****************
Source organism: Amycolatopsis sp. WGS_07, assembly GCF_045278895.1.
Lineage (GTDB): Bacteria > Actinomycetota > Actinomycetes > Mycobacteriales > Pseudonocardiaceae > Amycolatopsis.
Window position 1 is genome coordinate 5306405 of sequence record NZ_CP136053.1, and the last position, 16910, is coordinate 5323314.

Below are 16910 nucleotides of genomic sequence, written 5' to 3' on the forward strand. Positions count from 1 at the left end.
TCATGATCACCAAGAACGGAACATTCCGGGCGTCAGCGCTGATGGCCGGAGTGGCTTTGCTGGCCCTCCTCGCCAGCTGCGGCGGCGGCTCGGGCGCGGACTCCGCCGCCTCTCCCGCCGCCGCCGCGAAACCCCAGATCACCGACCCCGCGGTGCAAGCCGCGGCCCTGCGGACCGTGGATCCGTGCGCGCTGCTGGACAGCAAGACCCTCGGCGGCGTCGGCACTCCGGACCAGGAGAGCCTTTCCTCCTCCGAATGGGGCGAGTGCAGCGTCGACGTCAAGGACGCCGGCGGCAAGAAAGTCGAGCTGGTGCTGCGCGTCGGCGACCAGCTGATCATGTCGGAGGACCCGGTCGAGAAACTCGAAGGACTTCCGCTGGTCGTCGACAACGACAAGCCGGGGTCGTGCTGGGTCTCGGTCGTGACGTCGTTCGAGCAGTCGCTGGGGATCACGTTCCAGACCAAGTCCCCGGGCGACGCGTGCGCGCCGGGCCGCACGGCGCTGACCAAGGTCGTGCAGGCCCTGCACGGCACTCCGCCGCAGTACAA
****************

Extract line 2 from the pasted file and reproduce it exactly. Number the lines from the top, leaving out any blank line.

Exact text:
Lineage (GTDB): Bacteria > Actinomycetota > Actinomycetes > Mycobacteriales > Pseudonocardiaceae > Amycolatopsis.